AG: Let’s talk about the Israelis again for a moment. Lots of people think that if we don’t do anything about the Iranian threat in an effective way, whether by diplomacy or by force, ultimately the Israelis will take the matter into their own hands and basically go to war. I don’t believe it, personally. For political reasons having to do with their alliance with the United States, and for operational reasons, the Israelis are probably bluffing. They puff out the chest because it’s useful. But I honestly don’t think that this Prime Minister or any Israeli Chief of Staff would want to start a war with Iran. What do you think?
GS: I’m not as convinced as you are that they’re bluffing. There was a time when they were genuinely looking for at least U.S. acquiescence to carry out a strike. They knew an attack wouldn’t solve the problem but would significantly delay Iran and jumble the cards to create different political circumstances inside Iran and inside the region. They got a very strong pushback for suggesting that, not only from Americans but from everyone else. The change of the coalition and the departure of the Defense Minister has made it that much harder for Netanyahu to marshal a consensus within his cabinet to attack. He’s obviously not going to do it during the negotiations.
I think Netanyahu will continue to hold to his official public line: the three zeros. But I think Israelis understand that if a deal emerges it won’t be the three zeros. My sense from talking to knowledgeable Israelis is that if the United States gets a significant rollback on Iran’s existing enrichment capacity and locks it in place for a long time, they will grumble but they’ll acquiesce. And then the focus will turn to monitoring, because most people think any deal with Iran won’t last for its entire duration given their record of cheating and duplicity.
AG: If all our diplomatic efforts fail and we do end up having to use force, some people think that a war with Iran could be quite limited in scope and short in time. Jeffrey White did a piece for us a couple years ago saying, in essence, “Don’t count on it, buddy.” I agree with him. Is your sense too that we really couldn’t readily limit a war with Iran?
GS: You couldn’t guarantee that it wouldn’t get out of hand. But we have such a military advantage over Iran that we’d have what the Cold Warriors called “escalation dominance.” If we attacked and destroyed their nuclear facilities, which I think we can do, they might look for ways to retaliate, but all their options are dangerous. If they send their navy out to interfere with our fleet in the Persian Gulf, or interfere with tanker traffic, they lose their navy. If they fire some missiles at Saudi Arabia they lose their missiles and perhaps a lot more. I think there’s a pretty good chance that a war could be contained, but you can never be sure.
AG: There are lots of asymmetrical things they could do, terrorism-related things.
GS: Yes, it’s much more likely that they would attack asymmetrically, using Hizballah, as they do, to get at us indirectly and in a deniable way. I think they’re pretty cautious about going at the U.S. military directly. But you can’t guarantee it, so one of the big constraints for both George W. Bush and Obama in using military force has been uncertainty about the consequences.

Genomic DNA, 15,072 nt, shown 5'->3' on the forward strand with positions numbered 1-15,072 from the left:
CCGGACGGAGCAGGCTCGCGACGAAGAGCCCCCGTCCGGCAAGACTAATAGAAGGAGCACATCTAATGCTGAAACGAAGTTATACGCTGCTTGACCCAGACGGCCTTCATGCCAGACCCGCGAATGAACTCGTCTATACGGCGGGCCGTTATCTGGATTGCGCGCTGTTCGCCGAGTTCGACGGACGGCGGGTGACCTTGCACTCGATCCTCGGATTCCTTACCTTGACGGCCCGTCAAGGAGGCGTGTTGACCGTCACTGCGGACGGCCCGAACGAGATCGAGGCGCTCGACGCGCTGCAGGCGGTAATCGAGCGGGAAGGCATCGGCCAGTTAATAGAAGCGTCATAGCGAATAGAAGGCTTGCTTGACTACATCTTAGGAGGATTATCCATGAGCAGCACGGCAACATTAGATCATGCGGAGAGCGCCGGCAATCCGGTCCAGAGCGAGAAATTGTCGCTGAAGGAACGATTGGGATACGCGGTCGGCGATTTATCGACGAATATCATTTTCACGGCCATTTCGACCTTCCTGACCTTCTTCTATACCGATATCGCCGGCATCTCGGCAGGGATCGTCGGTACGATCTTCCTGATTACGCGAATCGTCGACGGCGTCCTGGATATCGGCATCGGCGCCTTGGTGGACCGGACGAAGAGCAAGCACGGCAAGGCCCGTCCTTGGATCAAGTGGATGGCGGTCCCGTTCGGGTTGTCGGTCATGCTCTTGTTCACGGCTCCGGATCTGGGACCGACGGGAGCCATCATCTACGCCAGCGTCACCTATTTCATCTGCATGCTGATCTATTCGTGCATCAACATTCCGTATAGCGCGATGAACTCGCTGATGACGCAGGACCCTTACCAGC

AG: Yes, there are always unanticipated consequences when you start a war, as we’ve learned, hopefully.
One last, somewhat related question: This whole question about Iran’s nuclear capability and its prospective strategic implications has been going on a long time. Yet every time there’s a new inflection point in the process, people come out of the woodwork saying, as though the matter had never before been raised and analyzed and debated, that the prospect of an Iranian bomb is not such a problem because, if Iran has nuclear weapons, we’ll just deter them like we deterred the Soviets during the Cold War. This drives me crazy because what they’re doing is mindlessly superimposing Cold War conditions onto a very different situation. You don’t have to have more than half a brain to see all the asymmetries and differences that makes such a superimposition wrong. Why does this keep happening? I cannot explain why otherwise intelligent people keep saying such irresponsible and really quite ridiculous things.
GS: I think it’s such a distinctly idiosyncratic and minority view that it doesn’t really influence U.S. government policy. Everyone in government knows it would be a catastrophe if Iran got nuclear weapons. No one thinks they’d use them in a suicidal way, but still, as you say, the conditions for stable deterrence don’t exist in the Middle East—particularly between Israel and Iran. You could easily imagine a crisis of instability, with actual use of weapons in anger because of misperception and miscalculation, and preemptive strikes. Frankly, even during the Cold War we came pretty close to using nuclear weapons.
On top of that is the pressure for other countries in the region to proliferate. The Middle East is messy, ugly, and violent enough without countries having nuclear weapons.
AG: Well, I’m glad to hear you say people in positions of responsibility know this, because it’s unnerving to keep hearing this nonsense over and over again. It’s good to end on a hopeful note. Thanks very much for talking with us, Gary
GS: It has been a real pleasure.